Deputy Spokesman: Well, as you know, this is an issue on which the Supreme Court of India has commented. So, we will leave the matter in the hands of the rule of law authorities in India. Of course, we want all parties to respect the rule of law, and you're aware of the UN's position and its fundamental position on the rights of… on equal rights of all people.
Question: But, the thing is… is are… do you… I mean, is that considered to be a violation of human right, not allowing them to enter the temple, when the Supreme Court of India has struck down the law?
Deputy Spokesman: Well, obviously we encourage all to respect the laws of the country. Yes, please, Jennifer.
Question: Thank you. Did the Secretary‑General attempt to persuade the Somali Government to re‑admit Mr. Haysom? And, if so, how did those discussions go?
Deputy Spokesman: What I can say is that the Secretary‑General has spoken twice in the last few days with President [Mohamed] Farmajo of Somalia. Regarding how it went, obviously, you see what our statement that I just read at the top of this briefing was. That expresses our position. We hold firm to our position that the doctrine of persona non grata does not apply, but, at the same time, it's crucial that the UN Mission on the ground is able to go about its work. Yes, Mr. Sato?
Question: Yeah, thank you. Follow‑up question. Is any case that Secretary‑General's represent… Special Representative being persona non grata in the past…?
Deputy Spokesman: There have been many such cases. If you look at our past briefings, there have been many different statements we've issued about different individuals and different cases that we've handled over the years.
Question: One question about Saudi Arabian journalist Mr. [Jamal] Khashoggi case, UN human rights chief criticized the Saudi Arabian authorities’ trial to call for the investigation… the investigation… independent investigation. What is Secretary‑General going to do for the in… independent investigation by Saudi… in… in… independent investigation?
Deputy Spokesman: Well, we're continuing to monitor how these proceedings go. As you know, the Secretary‑General has made clear the need for a thorough and transparent investigation, and we continue to hold to that call. Yes?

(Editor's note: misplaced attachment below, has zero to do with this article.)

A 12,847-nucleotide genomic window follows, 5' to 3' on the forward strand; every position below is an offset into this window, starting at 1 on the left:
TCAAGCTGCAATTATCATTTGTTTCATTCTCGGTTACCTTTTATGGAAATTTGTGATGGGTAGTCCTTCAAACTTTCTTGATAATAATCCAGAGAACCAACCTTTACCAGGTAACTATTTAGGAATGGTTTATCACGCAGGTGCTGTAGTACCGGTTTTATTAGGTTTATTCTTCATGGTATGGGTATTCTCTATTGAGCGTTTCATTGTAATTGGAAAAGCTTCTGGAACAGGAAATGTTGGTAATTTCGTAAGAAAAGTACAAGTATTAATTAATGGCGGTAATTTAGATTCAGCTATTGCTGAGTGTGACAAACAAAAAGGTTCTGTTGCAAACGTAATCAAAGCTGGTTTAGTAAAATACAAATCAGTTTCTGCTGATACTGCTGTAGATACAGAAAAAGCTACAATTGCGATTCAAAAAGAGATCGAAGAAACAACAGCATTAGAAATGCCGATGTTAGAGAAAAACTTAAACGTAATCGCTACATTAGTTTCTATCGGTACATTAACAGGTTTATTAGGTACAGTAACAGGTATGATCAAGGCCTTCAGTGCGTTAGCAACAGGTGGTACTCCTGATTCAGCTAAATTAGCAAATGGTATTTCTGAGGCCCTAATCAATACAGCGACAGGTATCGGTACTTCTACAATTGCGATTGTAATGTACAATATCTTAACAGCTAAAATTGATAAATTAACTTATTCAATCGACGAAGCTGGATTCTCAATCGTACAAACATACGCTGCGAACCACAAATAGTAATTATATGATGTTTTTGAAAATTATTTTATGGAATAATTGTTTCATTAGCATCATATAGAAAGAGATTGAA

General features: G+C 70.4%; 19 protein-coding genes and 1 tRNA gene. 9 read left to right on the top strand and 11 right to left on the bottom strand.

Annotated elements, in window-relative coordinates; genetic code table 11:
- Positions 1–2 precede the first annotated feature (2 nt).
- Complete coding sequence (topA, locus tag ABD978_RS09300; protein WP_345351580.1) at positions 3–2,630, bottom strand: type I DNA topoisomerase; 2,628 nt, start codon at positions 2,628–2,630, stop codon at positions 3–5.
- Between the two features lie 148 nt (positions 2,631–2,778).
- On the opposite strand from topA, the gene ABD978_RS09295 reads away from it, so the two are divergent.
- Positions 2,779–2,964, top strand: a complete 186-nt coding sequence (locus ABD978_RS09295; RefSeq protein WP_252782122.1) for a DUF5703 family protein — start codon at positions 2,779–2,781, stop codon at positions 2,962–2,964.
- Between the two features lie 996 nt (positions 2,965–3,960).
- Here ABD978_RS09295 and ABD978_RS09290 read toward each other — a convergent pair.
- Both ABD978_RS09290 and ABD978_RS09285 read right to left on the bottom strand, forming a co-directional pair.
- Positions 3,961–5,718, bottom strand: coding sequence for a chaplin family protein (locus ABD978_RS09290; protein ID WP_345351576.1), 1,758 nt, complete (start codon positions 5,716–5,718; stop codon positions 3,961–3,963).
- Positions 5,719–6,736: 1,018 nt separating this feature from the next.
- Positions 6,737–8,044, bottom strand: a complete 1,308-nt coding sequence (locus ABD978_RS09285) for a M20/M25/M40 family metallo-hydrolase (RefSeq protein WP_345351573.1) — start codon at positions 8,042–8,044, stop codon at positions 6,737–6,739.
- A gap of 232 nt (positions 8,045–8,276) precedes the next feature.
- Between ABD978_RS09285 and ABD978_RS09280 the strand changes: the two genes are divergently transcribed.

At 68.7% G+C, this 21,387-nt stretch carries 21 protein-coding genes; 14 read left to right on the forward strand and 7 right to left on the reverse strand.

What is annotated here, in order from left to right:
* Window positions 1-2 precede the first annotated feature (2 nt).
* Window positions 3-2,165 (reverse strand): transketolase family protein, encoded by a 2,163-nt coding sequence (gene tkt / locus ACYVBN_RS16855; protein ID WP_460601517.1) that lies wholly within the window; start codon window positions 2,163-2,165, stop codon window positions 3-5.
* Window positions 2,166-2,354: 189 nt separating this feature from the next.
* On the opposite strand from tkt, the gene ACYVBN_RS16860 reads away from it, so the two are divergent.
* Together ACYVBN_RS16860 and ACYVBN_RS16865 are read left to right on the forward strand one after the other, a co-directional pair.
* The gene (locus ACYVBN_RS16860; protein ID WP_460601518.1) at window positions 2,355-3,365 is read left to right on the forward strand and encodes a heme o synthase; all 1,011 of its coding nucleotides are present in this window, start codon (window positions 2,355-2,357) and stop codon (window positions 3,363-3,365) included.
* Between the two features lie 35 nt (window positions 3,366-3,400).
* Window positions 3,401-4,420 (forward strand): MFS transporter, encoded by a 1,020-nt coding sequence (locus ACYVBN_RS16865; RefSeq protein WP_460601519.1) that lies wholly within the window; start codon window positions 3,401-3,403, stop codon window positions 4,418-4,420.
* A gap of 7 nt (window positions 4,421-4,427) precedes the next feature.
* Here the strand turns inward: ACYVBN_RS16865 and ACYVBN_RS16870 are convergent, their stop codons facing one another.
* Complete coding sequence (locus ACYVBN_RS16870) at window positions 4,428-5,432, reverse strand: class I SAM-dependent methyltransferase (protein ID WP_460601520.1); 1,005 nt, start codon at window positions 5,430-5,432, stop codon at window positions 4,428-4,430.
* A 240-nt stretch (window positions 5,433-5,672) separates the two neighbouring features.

Question: Regarding the question about the temple in Kerala and the Hindu women, you said that the UN believes in equal rights for women. Does that also apply to other religions, such as Islam or Catholicism?
Deputy Spokesman: It applies across the board. You know, the question is how that is to be carried out. In this case, like I said, with regard to your colleague's question, ultimately, this is a question on which the courts have pronounced themselves, and we encourage respect for the rule of law. Yes, Evelyn?
Question: Back to India and the Rohingya, the Rohingya locked up the Rohingya… they plan to… apparently, they plan to ship quite a few of them back to Myanmar. Does… is the Secretary… does the Secretary‑General have any intention of talking directly to India? Because UNHCR apparently has failed.
Deputy Spokesman: I wouldn't say that UNHCR has failed. What I would say is that there's movements on the ground about which they are concerned, but they are in charge of this particular file, and we'll see how it goes with their efforts. Yes?
Question: Yes, Farhan. On this Yemen, the thing is there is this tenuous piece at this point in time. We know that… but the thing is that the two… two countries which are supplying them arms to Saudi Arabia and the coalitions… what do you call… are UK and United States, which are still clamouring to supply as many… as much arms. Has the United… United Nations Secretary‑General spoken to anybody about this… to anybody in the authorities, that this supply of arms to these two countries will come to exasperate the situation?
Deputy Spokesman: The Secretary‑General and his Special Envoy, Martin Griffiths, have reached out to a wide range of relevant nations to make sure that all of them do their utmost to bring the parties on the ground back to peace talks and to a halt to fighting. Ultimately, there's any number of steps that different states can do, including using their own influence with the respective parties to bring them back to the table. And we've been pleased to see the developments of recent weeks in which there has been a cessation of hostilities in Hodeidah; there has been some progress towards the exchange of prisoners and, as you know, the parties had… have at least begun some talks, and we hope that we can announce another round shortly. Have a good weekend, everyone.